Hey Arnold! The Movie (2002)

Tracy McLoon

This is The City, so often viewed as anonymous and unfriendly, especially in children's programming, at its best.

Hey Arnold! the Movie

Director: Tuck Tucker
Cast: (voices of) Spencer Klein, Jamil Walker Smith, Francesca Smith, Dan Castallaneta, Paul Sorvino, Tress MacNeille
MPAA rating: PG
Studio: Nickelodeon Movies
First date: 2002
US Release Date: 2002-06-28

Hey Arnold! The Movie paints an ideal urbanscape, where neighbors are friendly and look after one another. Nickelodeon Movies' latest offering, based on Nick's animated tv series, shows that the right mix of individualism and group work can foster positive social change, sneaking in some lessons about historical preservation, as well as tactics (legitimate and less so) useful in achieving said preservation. But Hey Arnold! The Movie is strictly educational. It's also funny and clever.

Young Arnold (voice of Spencer Klein) is upset that his neighborhood is slated for destruction by business tycoon Scheck (Paul Sorvino), owner of FTI, Future Tech Industries. He's labeled the old an "infected area," and vows to replace the longtime residents and small shops with a shiny new shopping mall. Now, anyone who's ever even heard of urban sociologist Jane Jacobs knows, this is a bad, bad idea, leading ultimately to vacant, unsafe streets at times when the big stores aren't open, and a lack of community coherence. And without a sense of community, neighborhoods have no pull in the larger political and social arenas. A healthy, productive neighborhood, according to Jacobs, is one in which people live and work, one whose inhabitants include a range of social and economic statuses.

The characters who populate Hey Arnold!'s neighborhood include Arnold, who lives with his eccentric Grandpa Phil (The Simpsons' Dan Castellaneta) and Grandma Pookie (Tress MacNeille) in the Sunset Arms rooming house, itself is home to a few odd but kindly characters.

Also living in the neighborhood are Arnold's best friend, Gerald (Jamil Walker Smith), his cranky nemesis Helga (Francesca Smith), who also nurtures a secret crush on Arnold (she even has a shrine to him in her attic), and Mr. Green, a nostalgic butcher (James Keane), to name a few. They make up an ethnically, generationally diverse community, a harmonious hotbed of multiculturalism that hasn't been represented since, well, Sesame Street.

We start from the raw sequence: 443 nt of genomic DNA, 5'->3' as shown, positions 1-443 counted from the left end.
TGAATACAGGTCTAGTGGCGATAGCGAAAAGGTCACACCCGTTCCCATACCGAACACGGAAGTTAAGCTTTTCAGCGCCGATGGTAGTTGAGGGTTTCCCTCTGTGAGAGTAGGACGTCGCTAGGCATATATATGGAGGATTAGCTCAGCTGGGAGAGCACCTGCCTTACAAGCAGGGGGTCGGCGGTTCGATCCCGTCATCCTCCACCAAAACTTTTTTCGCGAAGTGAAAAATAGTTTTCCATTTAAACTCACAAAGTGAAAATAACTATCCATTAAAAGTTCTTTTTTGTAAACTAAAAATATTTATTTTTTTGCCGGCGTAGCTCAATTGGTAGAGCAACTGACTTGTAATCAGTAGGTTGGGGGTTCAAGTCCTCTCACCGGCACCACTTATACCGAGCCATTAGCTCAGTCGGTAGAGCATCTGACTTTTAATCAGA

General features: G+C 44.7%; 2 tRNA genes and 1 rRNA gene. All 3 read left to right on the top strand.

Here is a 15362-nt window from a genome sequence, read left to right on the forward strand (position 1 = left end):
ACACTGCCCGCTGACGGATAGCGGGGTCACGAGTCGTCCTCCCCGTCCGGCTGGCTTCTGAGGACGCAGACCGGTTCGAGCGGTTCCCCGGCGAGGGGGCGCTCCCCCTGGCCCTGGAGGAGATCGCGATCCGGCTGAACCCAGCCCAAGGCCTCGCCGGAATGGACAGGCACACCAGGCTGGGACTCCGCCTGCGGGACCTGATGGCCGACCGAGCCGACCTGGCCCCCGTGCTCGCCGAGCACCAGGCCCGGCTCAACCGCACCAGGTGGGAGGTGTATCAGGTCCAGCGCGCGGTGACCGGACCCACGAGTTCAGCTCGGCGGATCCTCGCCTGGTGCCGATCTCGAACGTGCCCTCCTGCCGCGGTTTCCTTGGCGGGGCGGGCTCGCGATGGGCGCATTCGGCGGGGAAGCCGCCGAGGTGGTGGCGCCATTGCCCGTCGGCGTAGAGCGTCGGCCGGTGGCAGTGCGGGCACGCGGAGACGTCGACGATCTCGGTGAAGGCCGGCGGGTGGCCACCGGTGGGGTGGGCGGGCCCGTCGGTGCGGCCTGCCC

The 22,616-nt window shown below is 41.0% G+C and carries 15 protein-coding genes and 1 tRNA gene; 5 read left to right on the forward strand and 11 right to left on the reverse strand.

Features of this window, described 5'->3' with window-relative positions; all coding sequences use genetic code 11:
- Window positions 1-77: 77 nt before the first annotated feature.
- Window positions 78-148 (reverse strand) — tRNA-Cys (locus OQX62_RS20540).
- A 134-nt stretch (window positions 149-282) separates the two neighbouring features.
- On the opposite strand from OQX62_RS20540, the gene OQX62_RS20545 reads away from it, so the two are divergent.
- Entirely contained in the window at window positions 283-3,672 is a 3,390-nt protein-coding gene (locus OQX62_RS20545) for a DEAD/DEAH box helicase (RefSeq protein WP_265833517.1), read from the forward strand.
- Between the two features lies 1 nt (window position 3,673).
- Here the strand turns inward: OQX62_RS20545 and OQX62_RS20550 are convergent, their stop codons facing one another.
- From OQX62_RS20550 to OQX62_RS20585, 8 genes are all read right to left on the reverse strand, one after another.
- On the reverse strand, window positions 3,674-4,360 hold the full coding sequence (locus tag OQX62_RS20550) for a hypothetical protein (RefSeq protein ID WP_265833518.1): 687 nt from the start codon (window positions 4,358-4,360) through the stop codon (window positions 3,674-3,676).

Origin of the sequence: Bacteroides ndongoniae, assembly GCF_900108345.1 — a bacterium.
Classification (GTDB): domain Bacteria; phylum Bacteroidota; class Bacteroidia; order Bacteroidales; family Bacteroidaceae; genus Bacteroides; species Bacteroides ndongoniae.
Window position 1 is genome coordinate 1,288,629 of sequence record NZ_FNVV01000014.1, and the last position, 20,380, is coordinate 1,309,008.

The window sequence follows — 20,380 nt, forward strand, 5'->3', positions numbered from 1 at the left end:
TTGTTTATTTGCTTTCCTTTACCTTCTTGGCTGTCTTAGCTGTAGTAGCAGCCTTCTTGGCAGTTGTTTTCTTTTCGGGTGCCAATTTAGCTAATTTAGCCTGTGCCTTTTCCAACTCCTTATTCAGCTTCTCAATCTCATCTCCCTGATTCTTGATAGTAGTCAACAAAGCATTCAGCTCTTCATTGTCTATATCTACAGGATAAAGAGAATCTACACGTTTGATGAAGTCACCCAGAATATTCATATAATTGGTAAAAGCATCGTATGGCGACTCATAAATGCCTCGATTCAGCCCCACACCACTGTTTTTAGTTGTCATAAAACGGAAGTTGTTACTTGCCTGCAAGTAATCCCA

Everyone is saddened to learn of the neighborhood's impending demise, except Helga's dad Bob Pataki (Maurice LeMarche), who plans on opening Big Bob's Super Beepers. At first the locals protest, but their voices are faint, especially when compared with the giant television screen erected over the neighborhood: here appears Scheck's face, with his voice booming Orwellian phrases: "Out with the old, in with the new. I have seen the future, and it is FTI." One by one, the neighbors give in, selling their properties until only Arnold's grandfather retains his deed.

Arnold and Gerald decide to take matters into their own hands. They start out with some legal forms of civic action, like holding a "Block-a-palooza" block party to raise local consciousness. But greedy Scheck stymies them by making sure their permit is "lost." Their next step is to research the neighborhood's history: it seems that an important historical event occurred on Arnold's block during the Revolutionary War. It's up to Arnold to find the documentation to prove to the Mayor that his neighborhood is "historic" and so can't be torn down. At first, he and Gerald toe the socially condoned line, going to a government research office. When this fails, they take a more "by any means necessary" approach.

With the help of other citizens, and some clues from an anonymous source called "Deep Voice," Arnold and Gerald race to save the block. They meet some quirky characters along the way: a mysterious urban guerilla named Bridget (Jennifer Jason Leigh), who supplies them with walkie-talkies and other gadgets for their mission; Murray, a world-weary bus driver lamenting his lost love; and a nutty coroner (Christopher Lloyd) who sleeps in the morgue wearing a toe-tag. These odd folks help Arnold and Gerald's mission -- strangers coming out of the woodwork when assistance is needed. This is The City, so often viewed as anonymous and unfriendly, especially in children's programming, at its best.

Hey Arnold! The Movie is also cartooning at its most creative. Not animation at its flashiest or most lifelike, but with a sly use of details -- an eyebrow raised here, a hand motion there -- that makes simple line drawings come alive. As in the television series, the good characters are drawn to be adorable, while the bad ones are sharp-angled and seedy. Arnold and Gerald make a charming odd couple, with Arnold's football-shaped head (he is often called "that football-headed kid), and Gerald's hair height rivaling Marge Simpson's. Scheck, on the other hand, is low-browed and shifty-eyed; his stooge Nick Vermicelli (Castellaneta again) is slouchy, scrawny, and looks just plain dirty.